Americans lost a staggering nearly $9 billion to fraud in 2022, a figure that is 30% higher than in 2021. Consumers are left exposed while the top cop on the beat is busy breaking up Big Tech.

Scams are not new. Consumers are often targeted with nefarious schemes by people looking to make a buck. The recent increase in successful scams that steal earnings, savings, and nest eggs from unwitting people is alarming.

What’s happening

The Federal Trade Commission (FTC) just released a report on consumer losses due to scams. The numbers are jaw-dropping. The agency received fraud reports from 2.4 million consumers last year totaling $8.8 billion in losses. The median loss was $650. Scams skyrocketed during the pandemic to between 5-6 million cases annually compared to less than 3.5 million prior to 2020. Concerningly, the ending of the pandemic has not brought scam numbers back down.

By total fraud reports, imposter scams were the most common followed by online shopping scams. With the former, imposters try to steal your money or your personal information by calling, texting, or emailing such as reaching out to you claiming they are calling from a tech support company seeking to fix a problem on your computer, or because you owe money to the IRS, or asking for help for a friend in trouble. 

Rounding out the top five scams are prizes, sweepstakes, and lotteries; investment-related reports; and business and job opportunities.

Consumers lost the most money to investment scams–more than $3.8 billion–of all categories. Imposter scams resulted in the second-highest losses at $2.6 billion.  

Among demographics, young people (ages 20-29) were more likely to report losses from fraud than the oldest consumers (aged 70+), but older people lost more in dollars. The median loss for young people was $548 compared to $1,000 for older people and $1674 for those over 80 years old.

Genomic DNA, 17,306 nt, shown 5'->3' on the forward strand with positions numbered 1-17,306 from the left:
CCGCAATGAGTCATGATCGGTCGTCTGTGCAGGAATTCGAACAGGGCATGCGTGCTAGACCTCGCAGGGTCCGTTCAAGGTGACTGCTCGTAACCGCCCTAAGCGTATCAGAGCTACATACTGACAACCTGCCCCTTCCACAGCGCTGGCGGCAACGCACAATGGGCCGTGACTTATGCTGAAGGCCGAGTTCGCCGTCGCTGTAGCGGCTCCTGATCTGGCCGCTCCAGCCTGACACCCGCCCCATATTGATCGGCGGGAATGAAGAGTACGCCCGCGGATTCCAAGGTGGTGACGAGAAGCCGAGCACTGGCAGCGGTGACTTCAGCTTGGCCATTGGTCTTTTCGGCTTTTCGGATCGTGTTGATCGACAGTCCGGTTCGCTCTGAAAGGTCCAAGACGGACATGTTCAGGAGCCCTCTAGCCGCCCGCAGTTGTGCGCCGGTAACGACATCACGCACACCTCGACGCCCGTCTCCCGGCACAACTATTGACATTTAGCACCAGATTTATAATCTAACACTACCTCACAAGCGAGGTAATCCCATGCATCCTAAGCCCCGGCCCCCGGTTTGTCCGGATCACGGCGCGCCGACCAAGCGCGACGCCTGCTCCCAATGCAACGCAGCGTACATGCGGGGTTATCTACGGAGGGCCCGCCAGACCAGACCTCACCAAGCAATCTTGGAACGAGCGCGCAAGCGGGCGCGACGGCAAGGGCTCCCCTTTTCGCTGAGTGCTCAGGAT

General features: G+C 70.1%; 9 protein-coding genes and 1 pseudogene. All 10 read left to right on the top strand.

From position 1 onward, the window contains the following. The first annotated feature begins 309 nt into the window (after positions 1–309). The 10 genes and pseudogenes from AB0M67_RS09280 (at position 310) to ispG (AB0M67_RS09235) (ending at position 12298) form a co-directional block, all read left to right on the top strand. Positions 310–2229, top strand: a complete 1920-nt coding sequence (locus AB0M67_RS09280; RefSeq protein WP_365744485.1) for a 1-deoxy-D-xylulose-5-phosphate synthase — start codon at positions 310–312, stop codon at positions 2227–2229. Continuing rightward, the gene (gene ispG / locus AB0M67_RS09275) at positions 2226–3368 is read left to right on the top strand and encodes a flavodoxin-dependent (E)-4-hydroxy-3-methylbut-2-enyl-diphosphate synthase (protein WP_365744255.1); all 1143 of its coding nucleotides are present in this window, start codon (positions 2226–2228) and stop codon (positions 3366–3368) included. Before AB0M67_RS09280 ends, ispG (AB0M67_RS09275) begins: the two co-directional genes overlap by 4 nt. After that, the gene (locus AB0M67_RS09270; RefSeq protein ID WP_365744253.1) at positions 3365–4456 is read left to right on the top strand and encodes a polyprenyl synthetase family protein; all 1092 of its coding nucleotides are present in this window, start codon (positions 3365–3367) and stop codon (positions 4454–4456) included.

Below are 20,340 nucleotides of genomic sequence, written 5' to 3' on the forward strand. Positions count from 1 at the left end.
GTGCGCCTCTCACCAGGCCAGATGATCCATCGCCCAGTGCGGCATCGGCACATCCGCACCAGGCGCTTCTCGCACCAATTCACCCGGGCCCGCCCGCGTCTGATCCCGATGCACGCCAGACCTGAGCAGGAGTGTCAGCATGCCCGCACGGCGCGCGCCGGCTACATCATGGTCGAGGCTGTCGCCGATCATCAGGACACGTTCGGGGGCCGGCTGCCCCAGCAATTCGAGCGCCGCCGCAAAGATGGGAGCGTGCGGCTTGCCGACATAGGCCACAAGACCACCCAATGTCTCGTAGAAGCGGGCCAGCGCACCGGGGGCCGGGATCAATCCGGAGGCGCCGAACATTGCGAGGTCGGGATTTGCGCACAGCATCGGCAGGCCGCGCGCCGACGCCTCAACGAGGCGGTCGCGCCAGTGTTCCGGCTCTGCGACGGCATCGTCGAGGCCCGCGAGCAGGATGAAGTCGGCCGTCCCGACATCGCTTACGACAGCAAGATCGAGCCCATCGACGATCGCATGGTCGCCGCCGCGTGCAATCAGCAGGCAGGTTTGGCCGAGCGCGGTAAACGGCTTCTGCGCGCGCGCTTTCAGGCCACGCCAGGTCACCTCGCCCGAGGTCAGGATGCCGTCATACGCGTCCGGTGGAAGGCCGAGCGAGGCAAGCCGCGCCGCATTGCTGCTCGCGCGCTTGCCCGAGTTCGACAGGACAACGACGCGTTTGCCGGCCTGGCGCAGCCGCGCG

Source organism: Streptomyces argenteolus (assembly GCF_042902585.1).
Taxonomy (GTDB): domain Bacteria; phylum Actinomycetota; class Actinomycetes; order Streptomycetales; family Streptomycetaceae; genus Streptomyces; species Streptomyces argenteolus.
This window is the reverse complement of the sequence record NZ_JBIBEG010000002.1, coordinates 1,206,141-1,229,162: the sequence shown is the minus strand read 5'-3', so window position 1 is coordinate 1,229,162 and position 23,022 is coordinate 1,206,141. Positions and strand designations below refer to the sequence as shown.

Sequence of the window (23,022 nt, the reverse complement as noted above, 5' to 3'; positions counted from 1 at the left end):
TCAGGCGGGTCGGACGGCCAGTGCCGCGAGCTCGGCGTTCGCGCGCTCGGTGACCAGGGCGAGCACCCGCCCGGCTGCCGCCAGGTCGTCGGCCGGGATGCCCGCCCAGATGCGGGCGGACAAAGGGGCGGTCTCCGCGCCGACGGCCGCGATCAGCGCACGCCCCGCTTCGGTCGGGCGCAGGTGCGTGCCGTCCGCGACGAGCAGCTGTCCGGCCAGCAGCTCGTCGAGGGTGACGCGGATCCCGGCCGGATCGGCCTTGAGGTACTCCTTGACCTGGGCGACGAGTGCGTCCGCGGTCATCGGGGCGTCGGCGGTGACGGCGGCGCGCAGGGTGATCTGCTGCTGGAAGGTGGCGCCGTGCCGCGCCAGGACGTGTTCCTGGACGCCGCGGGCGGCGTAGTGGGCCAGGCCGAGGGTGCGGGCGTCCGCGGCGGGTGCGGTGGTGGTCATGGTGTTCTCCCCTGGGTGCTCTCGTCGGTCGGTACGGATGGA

The FTC compiles a database with these reports directly from consumers, federal, state, and local law enforcement agencies, and other sources. The agency claims that it “does not intervene in individual complaints” housed in this database but works with many of its own law enforcement investigations and shares the data with thousands of federal, state, local, and international law enforcement professionals.

The losses from scams are a big deal to the lives of regular Americans. With inflation at stubbornly high levels, being ripped off from $600 to $1,000 means less money for daily essentials such as rent, food, and gas. For older Americans on fixed budgets, falling for an imposter scam could mean they can’t afford medicine and medical treatments.

What’s up at the FTC

One question we should ask is, does the FTC find spiking scams a concern or a high priority? 

Unfortunately, FTC Chairman Lina Kahn and others commissioners seem hyperfocused on frying big fish through headline-grabbing antitrust lawsuits and mega merger blockades. Meanwhile, the little gals and guys are being ripped off with little attention.